ICER Draft Evidence Report on Chimeric Antigen Receptor T-Cell Therapy for B-Cell Cancers

We appreciate the opportunity ICER allows for stakeholders, including patient advocates and patients themselves, to comment on ICER’s draft evidence report and voting questions on Chimeric Antigen Receptor T-Cell (CAR-T) for B-Cell Cancers. In assessing ICER’s draft evidence report and voting questions, we choose to view through the lens of a patient, and gauge how the assessment would impact their access to the therapy under review, the future innovation of this and other therapies, and the reforms that may be needed in ensuring utilization of both. With this as our guide, we must first state our serious concerns and enduring objections.

The ICER website states: ‘Patients are at the core of ICER’s mission to help provide an independent source of analysis of evidence on effectiveness and value to improve the quality of care that patients receive.”

Though we acknowledge ICER has made some improvements in relations with patients and advocates, this draft evidence falls short of both the letter and the spirit of ICER’s stated core and mission.

It’s Far Too Early

As long as ICER insists on reviewing therapies at what we believe are questionable times – generally right before a new therapy comes to market – then the evaluation will remain fundamentally flawed. Attempting to create a value framework for a therapy in its infancy fails any serious attempt at the scientific method, and ultimately serves to cheat patients by impacting undetermined coverage policies that could suppress patient access. We strongly encourage ICER once again to commit to developing a standard for when it will assess new therapies, and we believe that it should allow a significant period of time to gather real world data within the analysis.

Updating Assessments

It is unwise for ICER to continue to resist consensus calls to update early assessments in a way that is consistent with logic and practice. If ICER continues to assess treatments right before or as they hit the market – which is not a reliable standard – what will be the determining factor for how often you will reassess your findings? Without a standard in place for updating patient data, ICER cannot claim to truly be helping patients.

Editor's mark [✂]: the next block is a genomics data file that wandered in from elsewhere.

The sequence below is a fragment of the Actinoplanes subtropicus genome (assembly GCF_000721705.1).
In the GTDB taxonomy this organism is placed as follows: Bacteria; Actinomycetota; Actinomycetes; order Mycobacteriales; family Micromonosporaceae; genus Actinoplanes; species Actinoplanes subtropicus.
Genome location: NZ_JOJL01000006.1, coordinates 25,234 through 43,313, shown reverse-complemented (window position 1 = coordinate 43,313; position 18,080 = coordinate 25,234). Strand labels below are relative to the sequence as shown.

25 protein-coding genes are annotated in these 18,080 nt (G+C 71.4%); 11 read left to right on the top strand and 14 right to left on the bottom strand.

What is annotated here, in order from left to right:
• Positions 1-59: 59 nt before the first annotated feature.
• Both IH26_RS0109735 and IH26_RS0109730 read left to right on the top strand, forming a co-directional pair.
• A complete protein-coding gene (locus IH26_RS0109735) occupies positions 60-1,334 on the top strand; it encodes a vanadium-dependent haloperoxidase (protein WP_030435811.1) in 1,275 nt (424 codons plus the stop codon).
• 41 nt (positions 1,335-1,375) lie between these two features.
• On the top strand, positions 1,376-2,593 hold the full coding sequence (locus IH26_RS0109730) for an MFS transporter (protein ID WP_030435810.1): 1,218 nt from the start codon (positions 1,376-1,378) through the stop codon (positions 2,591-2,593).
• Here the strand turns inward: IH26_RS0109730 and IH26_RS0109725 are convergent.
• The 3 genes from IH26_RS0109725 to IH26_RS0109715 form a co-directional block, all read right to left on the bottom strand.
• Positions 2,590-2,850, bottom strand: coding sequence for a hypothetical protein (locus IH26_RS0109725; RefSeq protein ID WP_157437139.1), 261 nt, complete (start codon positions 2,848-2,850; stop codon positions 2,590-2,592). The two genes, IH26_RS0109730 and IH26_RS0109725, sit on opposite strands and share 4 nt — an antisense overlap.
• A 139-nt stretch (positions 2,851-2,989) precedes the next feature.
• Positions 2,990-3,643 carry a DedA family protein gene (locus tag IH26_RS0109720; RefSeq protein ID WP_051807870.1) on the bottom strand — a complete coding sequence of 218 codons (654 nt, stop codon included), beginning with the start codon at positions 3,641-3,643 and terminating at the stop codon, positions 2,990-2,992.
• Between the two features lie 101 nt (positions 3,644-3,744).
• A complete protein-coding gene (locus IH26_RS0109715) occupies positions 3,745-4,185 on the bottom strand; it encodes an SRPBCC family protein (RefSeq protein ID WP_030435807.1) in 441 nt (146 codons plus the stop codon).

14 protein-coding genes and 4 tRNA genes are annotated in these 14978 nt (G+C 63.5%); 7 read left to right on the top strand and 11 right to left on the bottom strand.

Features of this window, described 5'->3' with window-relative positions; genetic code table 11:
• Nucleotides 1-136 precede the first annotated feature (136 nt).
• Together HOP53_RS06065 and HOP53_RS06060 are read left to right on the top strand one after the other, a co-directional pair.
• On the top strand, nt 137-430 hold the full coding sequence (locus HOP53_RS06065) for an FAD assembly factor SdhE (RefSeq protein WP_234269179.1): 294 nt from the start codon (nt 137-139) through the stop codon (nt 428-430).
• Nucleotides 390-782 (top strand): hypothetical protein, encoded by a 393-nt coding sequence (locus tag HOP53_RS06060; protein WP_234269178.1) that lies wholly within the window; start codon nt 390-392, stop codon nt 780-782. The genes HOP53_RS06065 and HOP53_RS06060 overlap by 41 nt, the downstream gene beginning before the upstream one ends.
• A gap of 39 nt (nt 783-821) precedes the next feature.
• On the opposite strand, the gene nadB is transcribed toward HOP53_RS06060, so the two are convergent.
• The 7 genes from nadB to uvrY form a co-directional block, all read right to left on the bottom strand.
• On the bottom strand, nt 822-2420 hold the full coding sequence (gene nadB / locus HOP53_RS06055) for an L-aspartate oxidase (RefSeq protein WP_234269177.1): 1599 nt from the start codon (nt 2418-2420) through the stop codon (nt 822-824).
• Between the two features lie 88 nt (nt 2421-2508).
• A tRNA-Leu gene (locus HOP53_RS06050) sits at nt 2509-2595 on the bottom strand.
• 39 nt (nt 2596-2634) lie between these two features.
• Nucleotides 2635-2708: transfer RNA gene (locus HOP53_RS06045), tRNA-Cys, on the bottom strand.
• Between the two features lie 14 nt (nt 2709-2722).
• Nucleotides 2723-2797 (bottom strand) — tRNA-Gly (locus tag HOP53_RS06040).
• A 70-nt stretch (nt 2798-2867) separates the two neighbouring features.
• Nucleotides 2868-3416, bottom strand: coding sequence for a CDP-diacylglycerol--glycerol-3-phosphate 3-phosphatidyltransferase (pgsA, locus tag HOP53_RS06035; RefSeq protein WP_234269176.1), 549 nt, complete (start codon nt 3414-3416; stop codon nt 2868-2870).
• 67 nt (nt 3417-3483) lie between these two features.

Lack of Meaningful Patient Engagement

While we acknowledge ICER’s work with some selected organizations, an authentic patient perspective is obviously absent – and profoundly so in this case. In our experience, so many patients living with chronic and life-threatening illnesses develop an advanced scientific knowledge in their specific disease and are experts in its impact on their body. This is also absolutely true among the parents of younger patients. And yet, these vital voices of value are consistently excluded from your “expert panel.” Does living with a disease and in many instances fighting for your life not qualify as a worthwhile expertise?

Beyond Clinical Value

While we understand ICER’s purpose in evaluating the clinical and economic data for selected therapies, trying to create a universal assessment in a precision medicine world is simply not possible for certain therapies and certain types of patients. Surely, ICER should understand this. We respect and encourage the trend toward value and will continue to lead meaningful conversations and a deeper dialogue around its impact for patients. We believe patients voices need to be a part of defining and assessing the value of their treatment plan and the cost of all aspects of their treatment plan with their doctors.

Budget Impact Analysis

How can ICER possibly assess a budget impact analysis on something with so many unknown outcomes and variables? The only budget analysis anyone should really be assessing is the patient’s out of pocket costs across the board. Patients Rising Now believes that by focusing on those unsustainable numbers, the societal budget impact will automatically be addressed by creating a more transparent, easier to understand payment system for patients.

It is for these reasons – and others – that we call on your organization to reexamine and reassess its current course and gain very needed credibility among the entire health care ecosystem that supports the crucial truth of patient access.

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